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Evening storms bring hail, winds and downpours to Winnipeg and parts of southern Manitoba

People in parts of southern Manitoba, including Winnipeg, are cleaning up from a storm Thursday evening that brought hail, strong winds and localized flooding in some areas.

Hail and fallen trees have been reported by residents in several north Winnipeg neighbourhoods, including North and East Kildonan, Transcona and Garden City, as a result of the storm, which began around 6:30 p.m.

Tania Stephanson was with her two sons at the Seven Oaks Arena in Garden City when the storm hit.

“It just suddenly got darker and the rain started. But then it became like a major downpour,” she told CBC News. “Then the wind picked up and it was blowing the trees, there was branches flying around.”

Hail also piled up outside the arena’s front doors and shattered her car’s mirrors and lights, Stephanson said. 

“It was very loud and it was very creepy, and we were all kind of moving away from the glass doors and windows instinctively because it was so creepy.”

Hail sits on top of a lawn in front of a bush
Hail in North Kildonan, one of several north Winnipeg neighbourhoods that were caught in Thursday evening’s storm. (Gabriela Klimes/CBC)

Warnings, watches in effect

All evening, Environment Canada meteorologists were tracking a cluster of storms capable of producing strong winds, large hail and heavy rain.

By the end of the night, most of southern Manitoba remained under a severe thunderstorm watch. Environment Canada has severe thunderstorm warnings in effect for several areas along the western shore of Lake Manitoba and in the Whiteshell region.

Tornado warnings were issued, then lifted a short time later, for two areas — the Rural Municipality of Reynolds, which includes the communities of Ste. Rita, Hadashville and Rennie, and the Rural Municipality of Grahamdale, including Gypsumville, Moosehorn and Camper.

Stephen Berg, a meteorologist with Environment and Climate Change Canada, said as of late Thursday evening, there was no report of tornadoes touching down in those areas.

Berg said the national weather agency has received reports of quarter-sized hail and wind gusts of up to 133 kilometres an hour in the Dugald area, golf ball-sized hail in Winnipeg and Alonsa, and nickel-sized hail in parts of the Interlake.

WATCH | Hail hits parts of north Winnipeg:

Hail hits north Winnipeg neighbourhoods

2 hours ago

Duration 0:31

Hail hit parts of north Winnipeg on Thursday as a thunderstorm moved through the city. This video shows footage shot by, in order: Lesley Eng in East Kildonan, Gabriela Klimes in North Kildonan, and Tania Stephanson at the Seven Oaks arena.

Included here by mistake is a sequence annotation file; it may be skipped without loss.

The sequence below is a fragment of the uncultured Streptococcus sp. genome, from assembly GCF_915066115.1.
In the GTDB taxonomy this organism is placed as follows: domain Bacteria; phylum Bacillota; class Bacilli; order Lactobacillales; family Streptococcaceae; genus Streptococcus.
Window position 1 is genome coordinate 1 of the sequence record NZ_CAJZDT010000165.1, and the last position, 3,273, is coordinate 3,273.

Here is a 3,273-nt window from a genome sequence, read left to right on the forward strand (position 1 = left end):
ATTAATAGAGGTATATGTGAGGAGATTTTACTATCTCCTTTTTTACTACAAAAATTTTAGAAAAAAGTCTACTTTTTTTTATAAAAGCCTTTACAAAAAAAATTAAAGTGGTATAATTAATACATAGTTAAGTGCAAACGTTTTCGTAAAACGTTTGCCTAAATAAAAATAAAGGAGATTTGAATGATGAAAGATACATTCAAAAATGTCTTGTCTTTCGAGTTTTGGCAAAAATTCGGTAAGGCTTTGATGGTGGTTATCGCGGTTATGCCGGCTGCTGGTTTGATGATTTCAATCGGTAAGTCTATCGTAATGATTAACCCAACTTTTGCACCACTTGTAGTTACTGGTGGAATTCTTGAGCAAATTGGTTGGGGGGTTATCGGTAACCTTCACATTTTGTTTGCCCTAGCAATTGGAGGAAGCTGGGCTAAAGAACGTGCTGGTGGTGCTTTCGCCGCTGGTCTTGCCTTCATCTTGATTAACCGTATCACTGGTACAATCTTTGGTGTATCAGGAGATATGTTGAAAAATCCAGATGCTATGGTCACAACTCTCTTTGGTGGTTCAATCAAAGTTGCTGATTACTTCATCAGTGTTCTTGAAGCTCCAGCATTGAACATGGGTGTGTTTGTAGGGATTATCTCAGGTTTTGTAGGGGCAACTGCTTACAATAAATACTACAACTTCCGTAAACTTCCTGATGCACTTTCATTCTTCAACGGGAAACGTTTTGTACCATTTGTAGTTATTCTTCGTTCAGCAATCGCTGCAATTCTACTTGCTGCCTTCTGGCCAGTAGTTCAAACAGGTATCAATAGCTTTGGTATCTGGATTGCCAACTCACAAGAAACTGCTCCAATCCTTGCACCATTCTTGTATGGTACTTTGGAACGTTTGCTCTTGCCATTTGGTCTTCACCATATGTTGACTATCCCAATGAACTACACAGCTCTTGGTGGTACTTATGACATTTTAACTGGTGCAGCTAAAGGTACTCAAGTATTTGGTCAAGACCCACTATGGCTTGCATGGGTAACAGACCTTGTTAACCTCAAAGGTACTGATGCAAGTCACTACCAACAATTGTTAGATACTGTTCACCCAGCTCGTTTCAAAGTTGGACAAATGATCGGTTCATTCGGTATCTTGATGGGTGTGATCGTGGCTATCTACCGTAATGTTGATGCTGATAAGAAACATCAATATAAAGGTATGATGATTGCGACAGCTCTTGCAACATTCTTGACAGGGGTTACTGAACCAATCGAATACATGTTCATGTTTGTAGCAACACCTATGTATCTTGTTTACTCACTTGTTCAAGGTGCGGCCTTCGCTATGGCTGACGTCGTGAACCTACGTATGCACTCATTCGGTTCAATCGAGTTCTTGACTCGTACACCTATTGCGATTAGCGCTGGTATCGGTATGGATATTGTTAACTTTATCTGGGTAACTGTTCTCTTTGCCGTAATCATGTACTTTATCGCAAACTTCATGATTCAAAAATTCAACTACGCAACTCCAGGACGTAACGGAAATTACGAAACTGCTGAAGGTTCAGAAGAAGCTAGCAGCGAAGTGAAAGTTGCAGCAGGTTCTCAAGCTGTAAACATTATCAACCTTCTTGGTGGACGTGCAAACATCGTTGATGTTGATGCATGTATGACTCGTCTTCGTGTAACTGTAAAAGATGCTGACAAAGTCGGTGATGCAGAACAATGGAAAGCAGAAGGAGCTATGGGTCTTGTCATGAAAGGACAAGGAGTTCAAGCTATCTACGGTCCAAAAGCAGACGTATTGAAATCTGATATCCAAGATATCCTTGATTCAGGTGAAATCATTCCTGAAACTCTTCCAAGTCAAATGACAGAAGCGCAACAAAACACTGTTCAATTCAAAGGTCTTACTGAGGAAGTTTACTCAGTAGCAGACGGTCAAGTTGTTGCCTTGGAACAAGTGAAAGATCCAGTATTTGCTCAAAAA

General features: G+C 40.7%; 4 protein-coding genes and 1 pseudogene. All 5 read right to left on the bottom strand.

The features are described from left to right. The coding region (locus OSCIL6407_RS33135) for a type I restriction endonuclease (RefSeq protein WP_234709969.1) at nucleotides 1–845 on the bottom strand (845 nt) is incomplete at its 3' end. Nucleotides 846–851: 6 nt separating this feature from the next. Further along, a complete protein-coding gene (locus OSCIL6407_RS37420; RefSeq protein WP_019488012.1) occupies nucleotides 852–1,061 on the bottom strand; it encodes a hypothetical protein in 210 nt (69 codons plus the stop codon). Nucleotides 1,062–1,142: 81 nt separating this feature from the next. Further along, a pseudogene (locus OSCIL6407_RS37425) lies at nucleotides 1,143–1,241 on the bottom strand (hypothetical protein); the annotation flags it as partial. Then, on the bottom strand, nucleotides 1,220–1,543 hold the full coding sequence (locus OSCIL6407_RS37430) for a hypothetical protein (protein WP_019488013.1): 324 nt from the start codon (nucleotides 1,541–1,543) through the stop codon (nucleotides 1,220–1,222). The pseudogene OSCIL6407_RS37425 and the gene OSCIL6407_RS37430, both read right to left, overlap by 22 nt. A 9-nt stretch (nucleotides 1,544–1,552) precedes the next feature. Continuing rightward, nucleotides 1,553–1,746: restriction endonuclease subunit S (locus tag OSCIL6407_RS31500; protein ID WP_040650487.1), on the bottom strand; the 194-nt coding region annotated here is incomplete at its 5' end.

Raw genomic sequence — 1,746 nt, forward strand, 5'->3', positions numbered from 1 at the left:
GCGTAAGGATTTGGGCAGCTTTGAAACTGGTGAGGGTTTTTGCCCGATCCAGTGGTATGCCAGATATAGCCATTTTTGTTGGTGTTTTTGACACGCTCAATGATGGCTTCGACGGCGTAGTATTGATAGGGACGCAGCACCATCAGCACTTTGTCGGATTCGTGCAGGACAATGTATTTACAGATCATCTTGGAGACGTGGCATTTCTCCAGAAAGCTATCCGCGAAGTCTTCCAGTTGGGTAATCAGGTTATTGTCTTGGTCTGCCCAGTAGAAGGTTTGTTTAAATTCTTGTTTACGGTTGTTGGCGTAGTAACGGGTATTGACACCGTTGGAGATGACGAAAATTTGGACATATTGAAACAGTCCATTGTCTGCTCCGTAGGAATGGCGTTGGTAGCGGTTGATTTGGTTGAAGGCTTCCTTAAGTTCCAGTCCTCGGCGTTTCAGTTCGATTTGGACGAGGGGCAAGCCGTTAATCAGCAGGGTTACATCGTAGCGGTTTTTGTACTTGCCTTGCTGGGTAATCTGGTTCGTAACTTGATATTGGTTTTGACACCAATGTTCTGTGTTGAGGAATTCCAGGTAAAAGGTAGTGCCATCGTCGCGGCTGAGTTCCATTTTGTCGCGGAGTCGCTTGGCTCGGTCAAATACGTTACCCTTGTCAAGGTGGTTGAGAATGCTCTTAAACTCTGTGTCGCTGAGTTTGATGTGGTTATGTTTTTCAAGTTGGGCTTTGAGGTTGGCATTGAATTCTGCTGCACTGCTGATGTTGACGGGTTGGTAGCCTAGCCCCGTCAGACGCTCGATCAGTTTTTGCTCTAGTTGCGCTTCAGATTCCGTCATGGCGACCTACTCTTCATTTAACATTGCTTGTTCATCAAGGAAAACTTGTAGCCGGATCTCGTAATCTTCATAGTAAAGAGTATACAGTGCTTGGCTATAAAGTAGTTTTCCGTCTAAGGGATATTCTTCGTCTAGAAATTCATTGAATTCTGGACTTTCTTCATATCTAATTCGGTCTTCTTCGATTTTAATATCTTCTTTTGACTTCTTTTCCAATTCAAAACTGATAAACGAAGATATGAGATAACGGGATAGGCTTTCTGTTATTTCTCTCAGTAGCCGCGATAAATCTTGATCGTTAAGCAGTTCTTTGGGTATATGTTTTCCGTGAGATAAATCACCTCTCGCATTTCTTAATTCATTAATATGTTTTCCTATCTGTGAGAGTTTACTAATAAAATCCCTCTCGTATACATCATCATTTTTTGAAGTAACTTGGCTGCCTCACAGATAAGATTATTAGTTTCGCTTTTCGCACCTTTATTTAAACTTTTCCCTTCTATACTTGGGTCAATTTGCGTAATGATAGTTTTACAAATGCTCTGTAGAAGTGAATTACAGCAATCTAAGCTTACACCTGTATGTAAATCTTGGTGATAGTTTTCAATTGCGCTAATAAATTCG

A weather observer reported 110 millimetres of rain falling over a 30-minute period in Selkirk, he added.

Driving home to Selkirk, Stephanson said they had to make some U-turns because some roads were flooded so badly, they couldn’t drive through.

While Stephanson� said her neighbourhood in Selkirk was unscathed, Arlene Cross said water flooded the street in front of her home in the south part of the Interlake city.

“It happened so quickly,” said Cross, who was watching TV on her couch at about 6:50 p.m. when the downpour started. She said by about 7:05 p.m., the rain had stopped, leaving about 76 centimetres of water at the intersection near her home.

Hail sits in a person's hand
Environment Canada meteorologist Stephen Berg said he received reports of golf-ball sized hail in Winnipeg on Thursday. (Submitted by Tania Stephanson)

Berg said it’s not uncommon for some parts of a city to be affected by a storm, while other areas are not.

“You’d end up having very, very stark differences in the rainfall amounts or hail sizes from one part of the city to the next,” he said.

In Winnipeg, Berg said the storm moved through neighbourhoods in the north, while west and south Winnipeg appeared largely untouched.

“Looks like … the north Perimeter, northwest corner of the Perimeter, all the way down towards Transcona was the main swath,” he said.

The weather agency is in the process of compiling and analyzing data from Thursday night’s storm, said Berg, who added that he expects the weather systems to clear out sometime after midnight.

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